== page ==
It’s not hard to fall in love with Paris.  Known for its grand sights like the Eiffel Tower, Notre-Dame Cathedral, and the Arc de Triomphe, there’s an endless amount of things to do in Paris.  But for me, there’s so much more than the big-name sites.  Cafe culture, quaint neighborhoods, walks along the Seine, and late night crepe vendors keep me coming back.  Paris was my first overseas destination back in my early 20s.  At the time, most of my travel had consisted of domestic trips, but the City of Light will always hold a special place in my heart.

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So where does one start with so many things to see, but only 2 days in Paris to take it all in?  It’s important to have a game plan; you’ll want to be efficient with your time since it can be tough to balance sightseeing with much needed R&R.  The first thing you’ll need to figure out is where to stay in Paris.


It’s often the most difficult, but also the most important decision of any trip.  My favorite neighborhood is the Rive Gauche (Left Bank), and more specifically the Latin Quarter, just south of the Île de la Cité.  This neighborhood is packed with bustling cafes, bistros, and a dynamic nightlife scene.  The Latin Quarter gets its name from the Sorbonne (University of Paris), where students were originally taught in the Latin language.


Home Latin is a clean and affordable option in the area (as low as $110/night).  I stayed here a few years back and it was the perfect budget hotel.  The location, in the heart of the Latin quarter, is only a couple blocks from Notre-Dame, the Metro, and cafe heavy Boulevard Saint-Germain.  Hotel Saint-Jacques is a more upscale, boutique option, decked out in 19th-century decor (from $150/night offseason).  And, it’s less than a 10-minute walk from the nightlife of Rue Mouffetard.

Park Hyatt Paris Vendome

If this is a special occasion and you’re looking for a 5-star hotel in Paris, try the Park Hyatt Paris-Vendome in the trendy 2nd Arrondissement.  This hotel is close to Opera Garnier, Louvre, upscale shopping, and Michelin starred restaurants and is also where my wife and I stayed on our recent trip to Paris.  Using a bit of travel hacking and Hyatt reward points we had to shell out a laughable $0 for our 2-night stay in the Executive Suite.  It was a pretty suite deal!  😬  (More to come on travel hacking in future posts.)


DAY 1:

Once you’ve settled on a location, you can begin to plan your 2 days in Paris:

The River Seine from the Quais de la Seine.

1.   The River Seine | 10 A.M.

Whether you’re in the Latin Quarter or Place Vendome, you’ll be close to the river.  The first thing I like to do when visiting a new city is to explore the immediate neighborhood.  So pull out your map of Paris and head over to the river.  Île de la Cité is ground zero.  This is the location of the original Parisii settlement, which is now home to the Notre-Dame Cathedral and Saint Chapelle.  Pont Neuf is the most famous bridge in Paris and crosses the island on the westernmost tip.  Further west along the river (closer to the trendy Place Vendome) is Tuileries Garden, of the former Louvre Palace.  Stroll along the Right Bank for sweeping, elevated views of the river.  You’ll find pop-up postcard and book stands along this stretch, as well as a number of florists if looking to spruce up your hotel room.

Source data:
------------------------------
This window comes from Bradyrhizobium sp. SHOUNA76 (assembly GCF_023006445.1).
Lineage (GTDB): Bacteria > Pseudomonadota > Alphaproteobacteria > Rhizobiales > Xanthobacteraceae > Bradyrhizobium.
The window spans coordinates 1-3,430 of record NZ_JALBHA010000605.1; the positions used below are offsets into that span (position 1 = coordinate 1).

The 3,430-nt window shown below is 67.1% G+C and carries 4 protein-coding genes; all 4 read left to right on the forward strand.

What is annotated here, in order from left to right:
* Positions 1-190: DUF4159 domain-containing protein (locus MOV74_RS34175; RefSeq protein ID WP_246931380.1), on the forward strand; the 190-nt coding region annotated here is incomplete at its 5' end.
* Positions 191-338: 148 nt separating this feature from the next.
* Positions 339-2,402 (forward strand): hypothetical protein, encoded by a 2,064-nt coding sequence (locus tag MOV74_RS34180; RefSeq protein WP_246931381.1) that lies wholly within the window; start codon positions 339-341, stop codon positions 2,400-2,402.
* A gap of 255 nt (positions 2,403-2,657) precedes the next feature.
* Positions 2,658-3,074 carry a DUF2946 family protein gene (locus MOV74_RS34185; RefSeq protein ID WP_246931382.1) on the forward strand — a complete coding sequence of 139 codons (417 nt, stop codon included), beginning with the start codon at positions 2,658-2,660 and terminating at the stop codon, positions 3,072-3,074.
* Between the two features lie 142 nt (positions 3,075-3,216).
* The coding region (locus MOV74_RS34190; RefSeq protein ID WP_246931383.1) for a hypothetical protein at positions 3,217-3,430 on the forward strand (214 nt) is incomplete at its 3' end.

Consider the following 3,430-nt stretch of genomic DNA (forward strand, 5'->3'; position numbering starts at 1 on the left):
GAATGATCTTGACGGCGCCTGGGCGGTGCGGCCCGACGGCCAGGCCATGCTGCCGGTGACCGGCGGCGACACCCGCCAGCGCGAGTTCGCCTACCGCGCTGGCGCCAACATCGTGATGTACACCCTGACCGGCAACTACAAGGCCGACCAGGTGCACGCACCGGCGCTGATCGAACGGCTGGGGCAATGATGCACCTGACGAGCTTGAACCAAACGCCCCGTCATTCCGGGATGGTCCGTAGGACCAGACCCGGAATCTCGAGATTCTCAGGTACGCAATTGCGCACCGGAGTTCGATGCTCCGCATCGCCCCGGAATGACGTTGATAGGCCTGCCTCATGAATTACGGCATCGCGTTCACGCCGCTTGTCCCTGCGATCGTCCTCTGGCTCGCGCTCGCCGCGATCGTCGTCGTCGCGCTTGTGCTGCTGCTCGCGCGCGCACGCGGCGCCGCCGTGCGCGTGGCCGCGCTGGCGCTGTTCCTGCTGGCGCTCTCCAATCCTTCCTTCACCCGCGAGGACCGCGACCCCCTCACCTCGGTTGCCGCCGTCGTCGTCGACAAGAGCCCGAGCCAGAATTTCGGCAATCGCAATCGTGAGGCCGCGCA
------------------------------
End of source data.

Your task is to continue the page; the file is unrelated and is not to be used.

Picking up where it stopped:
Paris Cafe

2.  Lunch in a Parisian Cafe | 12 P.M.

It feels like there’s a cafe on just about every corner, so why not pop in, get a small bite and watch the world go by, as only the French know how to do.  Not far from the Seine in the Saint Germain des Prés neighborhood is Les Deux Magot, made famous by Ernest Hemingway and other writers and artists of the early 20th century.  This cafe has become incredibly popular with tourists, but still has its fair share of loyal, local patrons.

Also along the Left bank, and directly across from the Notre-Dame Cathedral, is the Shakespeare and Company Café.  The café is a relatively new addition (2015) to the popular independent bookstore next door: Shakespeare and Company and is highly regarded by health-conscious café goers.  The menu is predominantly vegetarian & vegan, and the coffee is roasted locally.

View of the Eiffel Tower from Rue Saint-Dominique.

3.  Eiffel Tower | 3 P.M.

It would be a shame to come all the way to Paris and not get an up-close view of the Eiffel Tower.  Hop on the Metro and disembark at any of the nearby train stops (Champ de Mars-Tour Eiffel being the closest).  The area around the Eiffel Tower is always crowded, so for a slightly different viewpoint (and fewer people), stroll through the neighborhood immediately east of the Eiffel tower.  The Bir Hakeem Bridge provides another photo-worthy view of the tower and is itself, an interesting feat of engineering.  It’s also the perfect place to watch the Eiffel Tower sparkle each night on the hour (with the help of about 20,000 strobe lights).

4.  Poulette | 7 P.M.

Popular among locals, Poulette is known for their steak frites and belle epoque decor.  This is one of the more reasonably priced, high-quality meals in central Paris, so be sure to make a reservation in advance.  The menu is meat-centric and entirely in French, so you may need a little help from your waiter/waitress.  With its central location, this is the perfect place to grab dinner before going to a show in the Opera district.

5.  Jazzin’ it Up | 10 P.M.

38 Riv Jazz Club

Speaking of a show, you happen to be visiting one of the best places in the world for live jazz.  Take advantage during your 2 days in Paris, and stop by 38 Riv on the Rue de Rivoli.  Set inside the cozy quarters of a 13th-century cellar, there’s not a bad seat in the house.  My wife and I were drawn here for a special concert paying homage to Ella Fitzgerald and Louis Armstrong.  I’d suggest booking online to secure a seat and avoid the surcharge at the door.  The main area can only fit about 30 people, meaning you’ll be standing for the show if you arrive late.  This intimate setting, however, makes 38 Riv a great place to relax and enjoy a night of jazz, up close and personal.